Police ran over dog in the road on purpose… because they couldn”t catch it


It happened during the middle of the night on the A55 in North Wales between Llanfairfechan and Conwy tunnel in Gwynedd. 

Last night North Wales police defended their actions. 

But on Facebook there was outrage from animal lovers who questioned why the main route wasn”t closed and a dog handler called in.

One woman wrote: “The A55 at 3am is hardly busy is it and we”re all used to hold ups on it anyway. Totally outrageous action.” 

Another wrote: “If a mentally unstable person were running around frantically, they would have run them over too?! 

“The police have specially-trained dog handlers in the force, they could have slowed the traffic down and got a dog handler to catch it. I”m outraged.” 

The death of the dog, believed to have been a foxhound, follows up from police tasering a sheep on the same road.

Chief Inspector Darren Wareing said: “Shortly after 3am on Monday several calls were received in the police control room concerning a dog which was running loose on the A55. Officers from the Roads Policing Unit attended.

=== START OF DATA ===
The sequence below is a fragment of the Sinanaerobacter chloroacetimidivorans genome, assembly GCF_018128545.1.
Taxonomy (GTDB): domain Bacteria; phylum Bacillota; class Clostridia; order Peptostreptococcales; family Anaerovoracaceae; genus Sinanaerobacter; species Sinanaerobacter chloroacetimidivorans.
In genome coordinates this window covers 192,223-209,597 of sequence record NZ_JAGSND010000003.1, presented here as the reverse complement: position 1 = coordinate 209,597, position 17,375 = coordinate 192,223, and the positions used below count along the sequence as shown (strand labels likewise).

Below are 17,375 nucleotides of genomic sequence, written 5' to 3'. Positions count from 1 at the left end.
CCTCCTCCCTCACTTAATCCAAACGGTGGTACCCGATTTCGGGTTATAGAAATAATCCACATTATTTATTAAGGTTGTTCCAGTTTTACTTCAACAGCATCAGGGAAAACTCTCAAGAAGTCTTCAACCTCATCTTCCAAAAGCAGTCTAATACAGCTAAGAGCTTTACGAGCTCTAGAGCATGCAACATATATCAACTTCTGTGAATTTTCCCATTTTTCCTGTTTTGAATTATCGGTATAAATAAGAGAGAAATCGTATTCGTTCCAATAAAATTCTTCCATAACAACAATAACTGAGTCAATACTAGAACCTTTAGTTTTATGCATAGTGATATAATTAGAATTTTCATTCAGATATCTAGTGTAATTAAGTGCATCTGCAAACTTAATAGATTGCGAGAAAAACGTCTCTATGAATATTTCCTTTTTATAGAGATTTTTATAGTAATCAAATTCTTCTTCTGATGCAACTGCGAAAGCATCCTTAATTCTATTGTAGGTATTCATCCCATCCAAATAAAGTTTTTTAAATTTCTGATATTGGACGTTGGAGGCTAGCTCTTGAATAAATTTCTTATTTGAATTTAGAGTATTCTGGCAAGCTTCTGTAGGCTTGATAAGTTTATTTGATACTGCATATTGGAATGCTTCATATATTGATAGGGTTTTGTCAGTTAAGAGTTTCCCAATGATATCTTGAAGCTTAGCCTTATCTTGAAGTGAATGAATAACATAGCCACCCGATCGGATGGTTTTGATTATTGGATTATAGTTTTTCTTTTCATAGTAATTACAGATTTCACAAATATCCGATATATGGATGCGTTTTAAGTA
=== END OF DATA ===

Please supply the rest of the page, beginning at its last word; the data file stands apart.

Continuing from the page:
“Despite several attempts to catch the dog, it continued to run in and out of traffic. At one point an officer tried to take hold of the dog but was then bitten. Further attempts were made to catch the dog, which was by now running in the middle of an unlit carriageway with approaching traffic having to take avoiding action at speeds in excess of 70mph. 

“One car and a HGV had to swerve to avoid the dog whilst the officers remained on foot in the carriageway.” 

He added: “The potential for a serious collision was present throughout. In the circumstances there was no alternative way that officers could contain the dog and minimise risks to motorists. 

“The only safe option was to run the dog over at sufficient speed to ensure that it was destroyed and would not suffer. Other methods of destruction were considered, but were ruled out on the grounds of public safety.

“Fast roads such as the A55 present inherent risks and to have vehicles including an HGV having to swerve in the dark was deemed unacceptable as the officers witnessed a number of near misses, and were highly concerned about the potential aftermath of a high-speed collision.

“Both officers have their own dogs and did not take this decision lightly. Due to the seriousness of the incident it needed bringing to a conclusion quickly for the safety of all concerned.”